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Sujana S Chandrasekhar,
MD, Past President, AAO-HNS/F;
Secretary-Treasurer, American Otological Society;
Consulting Editor, Otolaryngologic Clinics of North America;
Recipient, AAO-HNS WIO Helen Krause Trailblazer Award
and AMA Physician Mentor Recognition Award.

Emma Stapleton
Consultant Otolaryngologist,
Cochlear Implant and Skull Base Surgeon,
Manchester Royal Infirmary, UK.

E: emmastapleton@doctors.org.uk
Twitter: @otolaryngolofox

 

Women have advanced from nearly no representation in otolaryngology to a significant minority today. In the United States, 0.3% of practising otolaryngologists were women in 1963; by 2015, 15.8 % of the 9405 practising otolaryngologists were women, a and of the 1472 active olaryngology trainees in the US that year, 36.3% were women [1]. But things are not as rosy as these numbers would make it seem. Even entering the ‘pipeline’ appears more difficult for women; in Canada in 2013, only eight out of 16 (50%) female applicants versus 19 out of 25 (75%) male applicants, for whom their first choice was otolaryngology, matched into it [2].

 

Emma and Sujana visiting the ENT & Audiology News stand at CHOLE2016.

 

Once inside, achieving leadership is also tough. In the US, 12 years ago there were four female chairs of otolaryngology (4/104 departments - 3.8%); now there are six (6/117- 5%) [3]. A fifth of the surgeons in England are women, as are 43% of the otolaryngology trainees, but only 12% of all consultant surgeons are women [4]. In Nigeria, the ratio of male to female otolaryngology trainees is 4.7:1 [5]. Of all 25,000 surgeons in India, there are only 700 women surgeons [6]. The Women in Otolaryngology-India Facebook page is followed by 59 people, not all of whom are Indian women ENTs.

As is expected, roles in leadership lag behind as a group first enters a field, initially in small numbers and then as a sizeable minority and as the existing leaders grow to accept the possibility of an ‘outsider’ becoming a leader. This sentiment is pervasive in all fields, not only in medicine. Male leadership styles often do not ‘fit’ well with women leaders, and therefore the woman who gets a leadership chance is often criticised for her style, whether or not she achieves results [7].

And, finally, once there is one, or perhaps a handful, of women in a given leadership position, the male majority will often ‘decide’ that there has been plenty of representation and go back to ‘business as usual,’ generally excluding people who are not of the majority (gender, race, sexual orientation, disability, etc.) until the pendulum by nature swings back. But women have achieved high positions in ENT. What makes these women leaders tick? What gets them to those positions? There is a pressing need to understand and help the next groups of women advance further. The Sep/Oct series of articles are interviews of women leaders in otolaryngology from around the world. We hope you will find their answers as illuminating as we did.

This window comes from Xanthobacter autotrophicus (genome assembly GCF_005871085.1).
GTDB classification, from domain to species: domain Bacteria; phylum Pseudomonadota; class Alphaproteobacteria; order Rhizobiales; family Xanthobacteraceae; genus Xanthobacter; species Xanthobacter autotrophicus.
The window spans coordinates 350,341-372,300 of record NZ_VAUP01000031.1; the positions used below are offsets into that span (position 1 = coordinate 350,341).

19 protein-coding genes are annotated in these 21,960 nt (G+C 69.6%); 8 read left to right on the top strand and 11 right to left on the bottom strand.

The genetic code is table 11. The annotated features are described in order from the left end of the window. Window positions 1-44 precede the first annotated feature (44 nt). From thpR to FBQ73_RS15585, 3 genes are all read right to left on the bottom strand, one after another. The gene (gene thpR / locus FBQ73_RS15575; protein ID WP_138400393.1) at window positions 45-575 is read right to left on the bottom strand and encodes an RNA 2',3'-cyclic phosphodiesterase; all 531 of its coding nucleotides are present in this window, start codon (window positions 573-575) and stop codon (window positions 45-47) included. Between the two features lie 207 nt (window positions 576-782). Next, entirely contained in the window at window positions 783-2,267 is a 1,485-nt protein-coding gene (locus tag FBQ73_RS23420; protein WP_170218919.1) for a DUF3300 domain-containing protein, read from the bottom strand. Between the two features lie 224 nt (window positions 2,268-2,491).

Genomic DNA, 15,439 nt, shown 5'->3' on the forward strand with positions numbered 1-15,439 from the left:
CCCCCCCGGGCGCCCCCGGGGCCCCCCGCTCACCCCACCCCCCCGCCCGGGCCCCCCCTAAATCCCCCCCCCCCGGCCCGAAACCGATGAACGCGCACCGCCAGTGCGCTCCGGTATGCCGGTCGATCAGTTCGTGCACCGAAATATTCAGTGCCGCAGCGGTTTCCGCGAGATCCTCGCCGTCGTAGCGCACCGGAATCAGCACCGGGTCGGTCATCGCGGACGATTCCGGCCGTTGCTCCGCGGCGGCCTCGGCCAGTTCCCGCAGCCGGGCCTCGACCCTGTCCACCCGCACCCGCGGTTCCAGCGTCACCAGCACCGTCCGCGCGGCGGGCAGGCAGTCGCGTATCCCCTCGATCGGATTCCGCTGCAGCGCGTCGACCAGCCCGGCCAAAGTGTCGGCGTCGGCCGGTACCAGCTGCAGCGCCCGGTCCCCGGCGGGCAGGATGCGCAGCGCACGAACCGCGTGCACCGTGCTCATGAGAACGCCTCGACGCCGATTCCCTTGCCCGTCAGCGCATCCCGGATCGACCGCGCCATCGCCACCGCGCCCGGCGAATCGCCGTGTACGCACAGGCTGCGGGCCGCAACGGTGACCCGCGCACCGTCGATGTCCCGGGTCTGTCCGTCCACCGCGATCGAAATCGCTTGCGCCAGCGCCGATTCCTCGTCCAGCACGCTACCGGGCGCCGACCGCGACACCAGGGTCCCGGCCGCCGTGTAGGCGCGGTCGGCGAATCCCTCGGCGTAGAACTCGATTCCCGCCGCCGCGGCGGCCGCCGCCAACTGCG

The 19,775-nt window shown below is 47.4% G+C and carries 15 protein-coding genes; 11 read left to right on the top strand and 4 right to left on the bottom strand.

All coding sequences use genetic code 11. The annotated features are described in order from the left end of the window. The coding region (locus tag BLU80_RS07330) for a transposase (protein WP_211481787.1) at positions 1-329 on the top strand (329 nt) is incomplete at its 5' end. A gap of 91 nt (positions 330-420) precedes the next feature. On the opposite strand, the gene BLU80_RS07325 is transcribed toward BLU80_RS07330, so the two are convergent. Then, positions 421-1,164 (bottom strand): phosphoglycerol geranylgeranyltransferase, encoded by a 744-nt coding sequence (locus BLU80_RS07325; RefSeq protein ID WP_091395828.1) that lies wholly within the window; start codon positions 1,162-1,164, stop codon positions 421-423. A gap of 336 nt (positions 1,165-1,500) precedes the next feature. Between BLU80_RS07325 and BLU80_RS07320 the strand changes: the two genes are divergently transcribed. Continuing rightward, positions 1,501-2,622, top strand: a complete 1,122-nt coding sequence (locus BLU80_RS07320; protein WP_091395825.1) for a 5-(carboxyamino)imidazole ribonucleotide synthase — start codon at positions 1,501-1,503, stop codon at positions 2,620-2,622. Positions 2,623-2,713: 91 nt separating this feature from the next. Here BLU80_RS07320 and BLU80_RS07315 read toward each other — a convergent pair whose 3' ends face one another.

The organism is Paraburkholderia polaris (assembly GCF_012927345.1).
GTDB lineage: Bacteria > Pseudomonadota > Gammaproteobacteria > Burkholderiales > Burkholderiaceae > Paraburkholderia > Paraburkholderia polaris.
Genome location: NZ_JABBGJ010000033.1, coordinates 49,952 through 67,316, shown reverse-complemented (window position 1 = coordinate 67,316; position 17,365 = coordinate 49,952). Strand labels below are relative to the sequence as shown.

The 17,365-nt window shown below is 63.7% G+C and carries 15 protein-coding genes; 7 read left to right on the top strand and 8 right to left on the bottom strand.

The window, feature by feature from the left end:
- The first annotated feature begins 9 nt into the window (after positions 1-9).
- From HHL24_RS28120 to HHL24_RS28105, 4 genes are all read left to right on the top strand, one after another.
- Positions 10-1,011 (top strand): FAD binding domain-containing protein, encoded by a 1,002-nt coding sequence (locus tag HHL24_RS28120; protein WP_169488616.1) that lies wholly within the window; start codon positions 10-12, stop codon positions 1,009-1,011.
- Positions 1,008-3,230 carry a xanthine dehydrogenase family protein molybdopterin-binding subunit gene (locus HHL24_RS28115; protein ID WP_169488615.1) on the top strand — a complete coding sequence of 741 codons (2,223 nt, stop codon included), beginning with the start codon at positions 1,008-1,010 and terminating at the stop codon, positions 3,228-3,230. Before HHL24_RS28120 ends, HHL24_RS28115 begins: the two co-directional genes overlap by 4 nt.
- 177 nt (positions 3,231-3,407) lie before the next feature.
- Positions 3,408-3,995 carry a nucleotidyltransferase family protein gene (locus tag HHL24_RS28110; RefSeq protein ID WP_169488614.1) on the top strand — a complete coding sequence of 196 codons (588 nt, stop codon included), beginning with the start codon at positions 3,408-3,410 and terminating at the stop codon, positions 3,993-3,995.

References

1. Friedman R, Fang CH, Zubair M, Kalyoussef E. Women’s role in otolaryngologic medicine. Bulletin of the American College of Surgeons.
http://bulletin.facs.org/2016/12/
womens-role-in-otolaryngologic-medicine/

Last accessed August 2019.
2. Chorfi S, Schwartz JS, Verma N et al. Evolution of gender representation among Canadian OTL-HNS residents: a 27-year analysis. J Otolaryngol Head Neck Surg 2017;46(1):55.
3. Chandrasekhar S. Women in Otolaryngology: Do we belong here? ENT Today.
www.enttoday.org/article/
women-in-otolaryngology-do-we-belong-here/

Last accessed August 2019.
4. Moberly T. A fifth of surgeons in England are female. BMJ 2018;363:k4530.
5. Adoga SA, Ma’an ND, Adekwu A, et al. Otorhinolaryngology postgraduate training in Nigeria: Trainees perspective. Journal of Health Research and Reviews in Developing Countries 2018;5(1):48-56.
6. Sagar S. Women in Surgery: A perspective from India. Association of Women Surgeons
www.womensurgeons.org/news/
386437/Women-in-Surgery-A
-perspective-from-India.htm

Last accessed August 2019.
7. Johnson JT. Women in Otolaryngology. J Otolaryngol Head Neck Surg 2014;43(1):14.


A number of groups exist for women in ENT and surgery. We have included some here should you wish to read more about them:
Women in ENT Surgery (WENTS)
www.entuk.org/wents
Women in Otolaryngology (WIO)
www.entnet.org/content/women-otolaryngology-section
Women in Surgery (WinS)
www.rcseng.ac.uk/careers-in-surgery/women-in-surgery
Association of Women Surgeons (AWS)
www.womensurgeons.org

 

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CONTRIBUTOR
Sujana S Chandrasekhar (Prof)

MD FACS; Clinical Professor, Zucker SOM; Clinical Associate Professor, Icahn SOM; Past President, American Academy of Otolaryngology-Head and Neck Surgery; Past Chair, AAO-HNS Board of Governors; Secretary-Treasurer, American Otological Society; Director of Neurotology, James J Peters VA Medical Center. Consulting Editor, Otolaryngologic Clinics of North America; Recipient, AAO-HNS WIO Helen Krause Trailblazer Award and AMA Physician Mentor Recognition Award.

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CONTRIBUTOR
Emma Stapleton

Manchester Royal Infirmary, UK.

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